Up Front by Emma Hart

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Up Front: Fringe of Darkness

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  • Hebe,

    What I went through was simply brushing up against the edges of what Anke was living for years. She has shown extraordinary courage in writing not just about what she learned, but about the profound effect it had on her as a human being who was also a journalist. We send writers and journalists into these fraught situations, to come out with the story, and expect them to be unscathed.

    It’s part of an unfolding journey for me.

    A few links re that last paragraph:


    http://www.huffingtonpost.com/2015/05/18/mental-health-journalism-trauma_n_7305460.html

    http://www.ptsd.va.gov/public/community/journalists-ptsd.asp

    http://dartcenter.org/topic/post-traumatic-stress

    http://dartcenter.org/content/ptsd-101#.ViL-p26N-So

    Christchurch • Since May 2011 • 2898 posts Report Reply

  • chris,

    I appreciated the depth in this Emma but the concluding sentence felt like a segue into a piece investigating the effects of drug prohibition on those in trauma inducing professions.

    Mawkland • Since Jan 2010 • 1302 posts Report Reply

  • Rosemary McDonald,

    " It’s little wonder the occupation is famed for its drinking."

    Rare quality writing in the Herald...http://www.nzherald.co.nz/canvas-magazine/news/article.cfm?c_id=532&objectid=11529162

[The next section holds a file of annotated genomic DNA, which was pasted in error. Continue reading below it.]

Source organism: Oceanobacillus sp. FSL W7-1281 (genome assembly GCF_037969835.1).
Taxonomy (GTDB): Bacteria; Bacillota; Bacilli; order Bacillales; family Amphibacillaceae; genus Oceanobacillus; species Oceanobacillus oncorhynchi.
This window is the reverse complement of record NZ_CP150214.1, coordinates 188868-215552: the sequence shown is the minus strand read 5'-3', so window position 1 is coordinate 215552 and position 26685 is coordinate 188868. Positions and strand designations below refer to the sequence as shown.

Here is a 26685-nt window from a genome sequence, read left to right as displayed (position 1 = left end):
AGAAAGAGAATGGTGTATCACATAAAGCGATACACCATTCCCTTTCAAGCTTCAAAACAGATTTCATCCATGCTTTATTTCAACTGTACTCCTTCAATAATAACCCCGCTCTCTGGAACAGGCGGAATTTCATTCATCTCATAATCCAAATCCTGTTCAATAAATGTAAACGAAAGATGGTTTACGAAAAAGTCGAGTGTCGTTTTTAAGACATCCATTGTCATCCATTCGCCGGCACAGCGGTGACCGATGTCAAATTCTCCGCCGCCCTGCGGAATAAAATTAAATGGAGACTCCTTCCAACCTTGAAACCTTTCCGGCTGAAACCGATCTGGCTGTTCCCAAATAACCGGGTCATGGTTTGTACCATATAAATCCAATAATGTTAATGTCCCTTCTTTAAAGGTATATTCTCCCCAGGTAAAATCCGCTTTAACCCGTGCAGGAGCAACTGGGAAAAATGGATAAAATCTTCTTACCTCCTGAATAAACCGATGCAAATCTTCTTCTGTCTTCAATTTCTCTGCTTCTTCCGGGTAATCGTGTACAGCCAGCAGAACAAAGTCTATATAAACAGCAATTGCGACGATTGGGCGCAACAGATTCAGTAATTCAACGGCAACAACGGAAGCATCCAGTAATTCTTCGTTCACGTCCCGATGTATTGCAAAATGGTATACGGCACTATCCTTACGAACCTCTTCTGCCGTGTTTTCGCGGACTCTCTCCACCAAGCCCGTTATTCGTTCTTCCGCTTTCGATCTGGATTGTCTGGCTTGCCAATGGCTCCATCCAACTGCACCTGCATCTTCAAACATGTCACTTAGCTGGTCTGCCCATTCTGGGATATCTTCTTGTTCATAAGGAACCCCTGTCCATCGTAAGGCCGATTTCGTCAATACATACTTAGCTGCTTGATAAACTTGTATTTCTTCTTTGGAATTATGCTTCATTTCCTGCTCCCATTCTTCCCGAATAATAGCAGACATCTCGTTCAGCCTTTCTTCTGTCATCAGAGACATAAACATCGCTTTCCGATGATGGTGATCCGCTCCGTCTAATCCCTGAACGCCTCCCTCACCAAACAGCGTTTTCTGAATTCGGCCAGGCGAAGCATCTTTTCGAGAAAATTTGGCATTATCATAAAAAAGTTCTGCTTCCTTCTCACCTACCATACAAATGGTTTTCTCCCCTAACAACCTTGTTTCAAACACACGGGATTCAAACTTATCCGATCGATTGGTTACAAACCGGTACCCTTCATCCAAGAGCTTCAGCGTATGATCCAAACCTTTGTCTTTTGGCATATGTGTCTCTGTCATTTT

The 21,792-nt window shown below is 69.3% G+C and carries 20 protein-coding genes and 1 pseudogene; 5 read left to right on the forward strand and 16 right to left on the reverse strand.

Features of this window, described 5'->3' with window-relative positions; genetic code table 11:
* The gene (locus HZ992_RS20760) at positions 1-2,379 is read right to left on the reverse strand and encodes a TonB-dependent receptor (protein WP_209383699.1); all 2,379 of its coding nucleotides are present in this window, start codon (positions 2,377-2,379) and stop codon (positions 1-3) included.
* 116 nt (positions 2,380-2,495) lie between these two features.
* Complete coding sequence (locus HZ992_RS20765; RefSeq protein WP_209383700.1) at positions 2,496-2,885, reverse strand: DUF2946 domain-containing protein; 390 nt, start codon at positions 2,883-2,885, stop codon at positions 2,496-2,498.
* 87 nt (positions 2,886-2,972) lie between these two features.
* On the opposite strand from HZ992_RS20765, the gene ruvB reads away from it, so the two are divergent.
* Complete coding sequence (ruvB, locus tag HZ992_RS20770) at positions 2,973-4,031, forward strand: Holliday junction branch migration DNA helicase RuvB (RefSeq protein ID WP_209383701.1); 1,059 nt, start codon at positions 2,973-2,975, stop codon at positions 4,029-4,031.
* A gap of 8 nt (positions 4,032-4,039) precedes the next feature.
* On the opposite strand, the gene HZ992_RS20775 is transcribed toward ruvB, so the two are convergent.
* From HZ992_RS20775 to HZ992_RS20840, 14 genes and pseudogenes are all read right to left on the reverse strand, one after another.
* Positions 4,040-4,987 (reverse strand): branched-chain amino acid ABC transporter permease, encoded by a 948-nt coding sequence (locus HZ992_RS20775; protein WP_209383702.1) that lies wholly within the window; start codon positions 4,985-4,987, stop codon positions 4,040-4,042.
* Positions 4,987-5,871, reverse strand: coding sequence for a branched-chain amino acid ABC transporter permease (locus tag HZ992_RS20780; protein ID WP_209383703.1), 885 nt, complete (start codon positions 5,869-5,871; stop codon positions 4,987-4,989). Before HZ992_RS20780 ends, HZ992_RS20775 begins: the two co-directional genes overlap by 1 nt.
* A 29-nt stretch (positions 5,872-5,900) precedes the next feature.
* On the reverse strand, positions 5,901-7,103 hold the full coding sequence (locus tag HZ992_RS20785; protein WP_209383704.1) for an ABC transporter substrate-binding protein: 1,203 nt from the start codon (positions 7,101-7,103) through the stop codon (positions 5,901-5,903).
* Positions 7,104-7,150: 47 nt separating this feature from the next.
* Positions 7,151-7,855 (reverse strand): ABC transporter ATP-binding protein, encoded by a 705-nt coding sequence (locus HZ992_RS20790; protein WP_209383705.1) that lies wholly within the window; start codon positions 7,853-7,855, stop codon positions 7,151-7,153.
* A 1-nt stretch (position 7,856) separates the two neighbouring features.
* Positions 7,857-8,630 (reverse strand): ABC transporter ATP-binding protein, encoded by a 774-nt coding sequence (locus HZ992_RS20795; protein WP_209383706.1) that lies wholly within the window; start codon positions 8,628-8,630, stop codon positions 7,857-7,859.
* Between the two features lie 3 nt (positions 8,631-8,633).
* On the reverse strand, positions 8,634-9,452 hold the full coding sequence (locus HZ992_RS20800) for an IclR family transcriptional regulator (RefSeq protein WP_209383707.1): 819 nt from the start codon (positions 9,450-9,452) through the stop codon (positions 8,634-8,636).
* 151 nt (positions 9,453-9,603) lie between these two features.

It is impossible to encounter evil unscathed.

    More impossible to encounter this manifestation of evil where the perpetrators and enablers still exist in our world....unscathed.

    Brave Emma. Brave Anke.

    Strength and healing to the damaged children inside the now adult survivors.

    Waikato, or on the road • Since Apr 2014 • 1344 posts Report Reply

  • Lilith __,

    Thanks Emma, thanks Anke. Investigating terrible things is vital work, and those who do it deserve all our support and gratitude.

    Dunedin • Since Jul 2010 • 3891 posts Report Reply

  • Stephen Judd,

    All of us who read seriously know the feeling of being soiled and shaken after reading real life accounts of awfulness. How much worse to be the person who compiles that account, going over and over the same disturbing sources.

    I hope you, and Anke, are doing ok, and that the work has results for people who need it.

    Wellington • Since Nov 2006 • 3122 posts Report Reply

  • TracyMac,

    I know a little of someone's story who was at Centrepoint in its later years. Not twelve, but not very much older.

    I hope their stories will be told, and thank you to you and Anke, for trying to make them heard.

    Canberra, West Island • Since Nov 2006 • 701 posts Report Reply

  • steven crawford,

    This – a more expanded document of the interview with Emile Bruneau on National Radio.

    Their pain gives us pleasure: How intergroup dynamics shape empathic failures and counter-empathic responses

    Atlantis • Since Nov 2006 • 4414 posts Report Reply

  • David Haywood,

    I was introduced to Anke by David Haywood, whom I seem to remember quietly slinking off as the conversation took in sex work, pornography, and possibly female ejaculation.

    Ahem... I prefer the term "fading into the background" rather than "slinking off" (sounds slightly more dignified somehow).

    For the record, it was just the first two topics that I find terribly depressing to discuss. The third is just fine, and indeed I have a good friend who used to work in the field of female ejaculation (and so I may even have been able to constructively contribute to the conversation!).

    I read an early draft of Anke's article and, I'm afraid, had to skip large sections. It was very well written & researched, but far too upsetting for me.